I’ve had to replace all the propane bottles on Lunacy over the past two years, as no one would refill the really old aluminum ones that came with the boat. While shopping around, I took a hard look at the new fiberglass bottles that are now available. As intriguing as they seemed–because they are so light and you can actually see the fuel inside–I opted to stick with aluminum bottles, simply because they last longer. Now I’m very glad I didn’t buy any glass bottles from Lite Cylinders of Franklin, Tennessee, as it turns out their products have recently been recalled and the company has gone out of business as a result.
You can read the full emergency order from the U.S. Pipeline and Hazardous Materials Safety Administration (PHMSA) here. It describes the problems with Lite’s bottles and Lite’s failures to comply with manufacturing and testing regulations in some detail. Probably the most alarming fact in there is that the overall failure rate for certain Lite bottles during tests was over 9 percent in 2012. For big 33-pound bottles it was 36 percent!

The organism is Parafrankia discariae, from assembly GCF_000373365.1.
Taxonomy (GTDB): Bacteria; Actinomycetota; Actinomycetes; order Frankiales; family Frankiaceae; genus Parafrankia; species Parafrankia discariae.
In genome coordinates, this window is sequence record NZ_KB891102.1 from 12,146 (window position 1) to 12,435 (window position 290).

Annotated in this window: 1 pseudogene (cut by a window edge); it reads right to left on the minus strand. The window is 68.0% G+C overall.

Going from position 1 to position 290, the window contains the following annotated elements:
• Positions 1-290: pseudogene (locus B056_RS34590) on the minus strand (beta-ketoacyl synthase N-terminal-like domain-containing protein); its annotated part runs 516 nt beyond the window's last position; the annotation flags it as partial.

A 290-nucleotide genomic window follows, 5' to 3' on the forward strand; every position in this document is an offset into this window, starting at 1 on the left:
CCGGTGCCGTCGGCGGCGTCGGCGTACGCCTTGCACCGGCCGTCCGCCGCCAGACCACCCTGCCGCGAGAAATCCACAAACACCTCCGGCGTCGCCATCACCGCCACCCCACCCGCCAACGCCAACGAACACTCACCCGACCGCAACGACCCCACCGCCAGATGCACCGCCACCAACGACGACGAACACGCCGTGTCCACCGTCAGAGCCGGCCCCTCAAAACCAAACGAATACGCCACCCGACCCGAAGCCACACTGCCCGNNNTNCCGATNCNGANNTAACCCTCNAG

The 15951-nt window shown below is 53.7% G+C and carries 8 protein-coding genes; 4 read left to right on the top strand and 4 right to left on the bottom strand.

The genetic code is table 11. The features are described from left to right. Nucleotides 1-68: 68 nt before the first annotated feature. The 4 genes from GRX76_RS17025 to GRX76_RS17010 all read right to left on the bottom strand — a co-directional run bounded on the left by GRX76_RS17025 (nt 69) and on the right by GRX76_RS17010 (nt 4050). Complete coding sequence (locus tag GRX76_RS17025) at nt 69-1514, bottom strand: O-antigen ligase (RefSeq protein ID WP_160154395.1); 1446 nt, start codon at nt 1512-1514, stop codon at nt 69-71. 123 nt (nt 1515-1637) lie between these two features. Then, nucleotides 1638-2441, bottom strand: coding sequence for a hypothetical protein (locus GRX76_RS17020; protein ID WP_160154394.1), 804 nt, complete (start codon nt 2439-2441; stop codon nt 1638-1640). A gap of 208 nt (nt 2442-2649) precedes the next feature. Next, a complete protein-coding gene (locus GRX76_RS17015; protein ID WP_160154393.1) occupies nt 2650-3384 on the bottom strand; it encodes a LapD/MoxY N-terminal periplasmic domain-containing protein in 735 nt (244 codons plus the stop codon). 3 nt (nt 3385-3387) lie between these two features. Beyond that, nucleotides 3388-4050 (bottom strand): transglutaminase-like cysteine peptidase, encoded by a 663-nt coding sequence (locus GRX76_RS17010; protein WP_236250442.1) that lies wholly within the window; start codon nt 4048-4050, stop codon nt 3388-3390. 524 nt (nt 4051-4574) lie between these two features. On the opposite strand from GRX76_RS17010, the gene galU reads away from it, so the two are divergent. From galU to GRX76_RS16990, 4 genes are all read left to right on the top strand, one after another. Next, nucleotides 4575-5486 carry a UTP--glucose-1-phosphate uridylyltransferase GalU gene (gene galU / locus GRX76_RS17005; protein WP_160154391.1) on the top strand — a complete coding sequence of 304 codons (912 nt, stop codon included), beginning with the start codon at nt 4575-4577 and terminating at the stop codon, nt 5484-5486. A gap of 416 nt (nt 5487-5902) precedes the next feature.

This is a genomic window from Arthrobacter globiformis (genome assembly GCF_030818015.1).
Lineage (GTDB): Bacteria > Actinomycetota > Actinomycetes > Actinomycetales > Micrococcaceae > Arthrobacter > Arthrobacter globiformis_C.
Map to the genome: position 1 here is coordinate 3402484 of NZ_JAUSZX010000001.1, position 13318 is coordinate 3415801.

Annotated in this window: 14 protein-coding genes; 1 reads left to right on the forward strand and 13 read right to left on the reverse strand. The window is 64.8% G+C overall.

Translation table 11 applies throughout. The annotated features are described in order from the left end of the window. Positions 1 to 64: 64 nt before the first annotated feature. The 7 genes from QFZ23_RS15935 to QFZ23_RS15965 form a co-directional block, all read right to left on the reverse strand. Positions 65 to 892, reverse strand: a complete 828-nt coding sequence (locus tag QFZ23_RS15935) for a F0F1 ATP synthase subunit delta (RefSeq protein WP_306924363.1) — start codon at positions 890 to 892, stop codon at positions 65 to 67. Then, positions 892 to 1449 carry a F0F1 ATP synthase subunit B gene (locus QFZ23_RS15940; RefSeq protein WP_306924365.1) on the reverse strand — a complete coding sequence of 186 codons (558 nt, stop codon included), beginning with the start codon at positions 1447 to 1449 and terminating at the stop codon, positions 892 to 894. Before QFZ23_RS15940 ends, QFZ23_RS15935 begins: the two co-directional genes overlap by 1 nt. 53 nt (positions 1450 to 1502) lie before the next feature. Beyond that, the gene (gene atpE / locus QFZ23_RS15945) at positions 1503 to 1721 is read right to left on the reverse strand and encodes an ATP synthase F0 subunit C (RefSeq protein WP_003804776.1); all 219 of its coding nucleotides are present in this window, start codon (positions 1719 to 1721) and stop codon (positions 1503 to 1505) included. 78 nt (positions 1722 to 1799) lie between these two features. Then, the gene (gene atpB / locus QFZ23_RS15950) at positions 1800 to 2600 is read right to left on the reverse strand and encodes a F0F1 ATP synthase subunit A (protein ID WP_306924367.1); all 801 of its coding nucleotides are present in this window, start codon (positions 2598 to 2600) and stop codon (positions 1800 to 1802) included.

Read the announcement here to see how the recalled bottles are marked.
Because Lite Cylinders has now gone belly up, they cannot replace any bottles they’ve sold. Your only redress is through retailers, who will only help you out if they are really nice guys. Down in the islands, at least, Island Water World and Budget Marine have stepped up to the plate and reportedly are offering to replace bottles they sold at cost (or close to it) if you can produce proof of purchase.
Scanning a couple of forum discussions on this topic (here and here), I was a little alarmed (but not too surprised) to see that some cruisers out there are trying to figure ways to keep using the Lite bottles they already own.
Don’t be stupid, people! This is propane gas we’re talking about. Your boat could go boom big time if it is stored improperly.
Also: this doesn’t mean fiberglass bottles from other manufacturers are suspect. There’s no need to write off the whole industry!